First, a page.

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Downdraft Sanding Table

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Forum topic by Ragis10 posted 10-01-2020 01:54 PM 453 views 0 times favorited 16 replies Add to Favorites Watch
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Ragis10

2 posts in 26 days


10-01-2020 01:54 PM

Topic tags/keywords: sanding downdraft dust dustcollection

I recently built my first downdraft table and I loved the way it looked and from all of the videos I watched and diy blogs I read, I thought I was doing it correctly, until I hooked up the shop vac to it. There is very little suction and I’m not sure if I am suppose to add an intake hole or two to create better flow but I’m stuck


16 replies so far

View davezedlee's profile

davezedlee

60 posts in 1708 days


#1 posted 10-01-2020 02:55 PM

your shopvac has an effective range of about 5×5 inches at its port, which appears to be about a tenth of the area of your board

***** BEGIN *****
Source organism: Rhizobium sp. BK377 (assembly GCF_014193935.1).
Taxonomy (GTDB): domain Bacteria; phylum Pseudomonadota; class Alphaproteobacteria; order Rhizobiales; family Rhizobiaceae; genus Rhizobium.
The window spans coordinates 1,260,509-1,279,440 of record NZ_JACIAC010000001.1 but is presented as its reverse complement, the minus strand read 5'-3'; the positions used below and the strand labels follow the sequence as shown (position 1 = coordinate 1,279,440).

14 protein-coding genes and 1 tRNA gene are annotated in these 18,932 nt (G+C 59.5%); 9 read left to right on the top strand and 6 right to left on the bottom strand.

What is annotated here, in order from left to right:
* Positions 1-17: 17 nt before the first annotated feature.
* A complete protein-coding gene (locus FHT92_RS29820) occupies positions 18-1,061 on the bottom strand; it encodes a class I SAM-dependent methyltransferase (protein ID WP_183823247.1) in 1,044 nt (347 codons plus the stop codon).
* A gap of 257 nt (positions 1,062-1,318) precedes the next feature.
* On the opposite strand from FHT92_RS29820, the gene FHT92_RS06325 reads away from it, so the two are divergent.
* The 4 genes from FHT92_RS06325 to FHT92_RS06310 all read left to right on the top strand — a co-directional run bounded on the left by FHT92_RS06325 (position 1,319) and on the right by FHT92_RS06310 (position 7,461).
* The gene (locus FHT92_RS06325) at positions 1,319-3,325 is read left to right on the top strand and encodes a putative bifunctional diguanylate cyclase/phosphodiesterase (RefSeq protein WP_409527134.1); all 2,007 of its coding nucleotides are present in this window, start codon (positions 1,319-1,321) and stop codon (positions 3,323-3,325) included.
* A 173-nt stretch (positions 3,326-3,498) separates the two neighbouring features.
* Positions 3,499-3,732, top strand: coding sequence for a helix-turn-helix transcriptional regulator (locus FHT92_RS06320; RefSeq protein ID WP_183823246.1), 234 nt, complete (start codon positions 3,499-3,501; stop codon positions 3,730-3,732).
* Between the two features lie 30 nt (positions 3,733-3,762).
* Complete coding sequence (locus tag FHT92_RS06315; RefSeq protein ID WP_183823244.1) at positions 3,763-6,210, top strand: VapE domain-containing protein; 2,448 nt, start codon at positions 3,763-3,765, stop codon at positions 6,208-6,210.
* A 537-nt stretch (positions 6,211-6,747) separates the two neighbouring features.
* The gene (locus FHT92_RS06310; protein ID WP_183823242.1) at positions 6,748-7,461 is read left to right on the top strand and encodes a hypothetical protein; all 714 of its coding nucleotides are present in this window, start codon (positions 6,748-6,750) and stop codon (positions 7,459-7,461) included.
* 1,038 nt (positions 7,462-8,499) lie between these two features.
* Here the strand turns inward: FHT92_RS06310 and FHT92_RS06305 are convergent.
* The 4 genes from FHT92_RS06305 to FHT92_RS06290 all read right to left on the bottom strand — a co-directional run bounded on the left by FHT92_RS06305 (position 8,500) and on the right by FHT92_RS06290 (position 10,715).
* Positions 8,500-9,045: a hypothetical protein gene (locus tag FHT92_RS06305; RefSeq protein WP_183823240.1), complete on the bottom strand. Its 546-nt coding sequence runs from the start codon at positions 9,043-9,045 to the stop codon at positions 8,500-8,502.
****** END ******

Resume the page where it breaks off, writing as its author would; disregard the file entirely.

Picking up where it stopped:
thats probably where you want to start

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Ragis10

2 posts in 26 days


#2 posted 10-01-2020 03:22 PM

Thank you for your reply davezedlee. So are you saying I need to add another port or will the box be ineffective because its too big?

View Russell Hayes's profile

Russell Hayes

25 posts in 62 days


#3 posted 10-01-2020 04:05 PM

The area of a 3/16” peg board hole is .083. The area of a 2.5” shop vac hose is 4.9”. I’m counting approximately 1200 holes in your downdraft table. So you have opened up about 20 times the surface area of your shop vac hose. Plug 95% of the holes or make the table 20 times smaller.